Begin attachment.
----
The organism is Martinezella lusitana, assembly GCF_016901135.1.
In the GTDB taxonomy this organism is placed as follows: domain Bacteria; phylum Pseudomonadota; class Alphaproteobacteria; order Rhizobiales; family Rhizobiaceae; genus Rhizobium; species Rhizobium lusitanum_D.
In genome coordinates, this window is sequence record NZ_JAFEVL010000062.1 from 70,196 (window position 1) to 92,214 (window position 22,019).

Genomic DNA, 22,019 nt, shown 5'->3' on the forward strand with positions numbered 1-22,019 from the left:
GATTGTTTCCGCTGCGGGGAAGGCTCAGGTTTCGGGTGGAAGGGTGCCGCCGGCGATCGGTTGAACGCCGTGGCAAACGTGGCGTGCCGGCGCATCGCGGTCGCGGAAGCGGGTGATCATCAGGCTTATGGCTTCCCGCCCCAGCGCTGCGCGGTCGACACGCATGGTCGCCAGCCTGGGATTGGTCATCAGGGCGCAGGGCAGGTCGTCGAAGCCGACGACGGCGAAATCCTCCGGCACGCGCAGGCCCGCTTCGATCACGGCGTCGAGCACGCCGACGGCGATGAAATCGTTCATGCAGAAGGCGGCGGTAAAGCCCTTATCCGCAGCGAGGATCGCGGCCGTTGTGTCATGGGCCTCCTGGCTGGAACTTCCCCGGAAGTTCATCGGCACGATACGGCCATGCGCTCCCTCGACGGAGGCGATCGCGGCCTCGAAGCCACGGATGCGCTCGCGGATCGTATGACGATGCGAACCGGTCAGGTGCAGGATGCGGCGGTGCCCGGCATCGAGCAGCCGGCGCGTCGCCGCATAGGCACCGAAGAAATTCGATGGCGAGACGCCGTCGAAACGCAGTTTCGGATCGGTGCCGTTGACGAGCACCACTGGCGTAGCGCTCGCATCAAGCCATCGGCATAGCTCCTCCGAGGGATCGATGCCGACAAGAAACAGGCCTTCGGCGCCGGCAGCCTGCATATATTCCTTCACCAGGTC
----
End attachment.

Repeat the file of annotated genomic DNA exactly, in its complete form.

The organism is Martinezella lusitana, assembly GCF_016901135.1.
In the GTDB taxonomy this organism is placed as follows: domain Bacteria; phylum Pseudomonadota; class Alphaproteobacteria; order Rhizobiales; family Rhizobiaceae; genus Rhizobium; species Rhizobium lusitanum_D.
In genome coordinates, this window is sequence record NZ_JAFEVL010000062.1 from 70,196 (window position 1) to 92,214 (window position 22,019).

Genomic DNA, 22,019 nt, shown 5'->3' on the forward strand with positions numbered 1-22,019 from the left:
GATTGTTTCCGCTGCGGGGAAGGCTCAGGTTTCGGGTGGAAGGGTGCCGCCGGCGATCGGTTGAACGCCGTGGCAAACGTGGCGTGCCGGCGCATCGCGGTCGCGGAAGCGGGTGATCATCAGGCTTATGGCTTCCCGCCCCAGCGCTGCGCGGTCGACACGCATGGTCGCCAGCCTGGGATTGGTCATCAGGGCGCAGGGCAGGTCGTCGAAGCCGACGACGGCGAAATCCTCCGGCACGCGCAGGCCCGCTTCGATCACGGCGTCGAGCACGCCGACGGCGATGAAATCGTTCATGCAGAAGGCGGCGGTAAAGCCCTTATCCGCAGCGAGGATCGCGGCCGTTGTGTCATGGGCCTCCTGGCTGGAACTTCCCCGGAAGTTCATCGGCACGATACGGCCATGCGCTCCCTCGACGGAGGCGATCGCGGCCTCGAAGCCACGGATGCGCTCGCGGATCGTATGACGATGCGAACCGGTCAGGTGCAGGATGCGGCGGTGCCCGGCATCGAGCAGCCGGCGCGTCGCCGCATAGGCACCGAAGAAATTCGATGGCGAGACGCCGTCGAAACGCAGTTTCGGATCGGTGCCGTTGACGAGCACCACTGGCGTAGCGCTCGCATCAAGCCATCGGCATAGCTCCTCCGAGGGATCGATGCCGACAAGAAACAGGCCTTCGGCGCCGGCAGCCTGCATATATTCCTTCACCAGGTC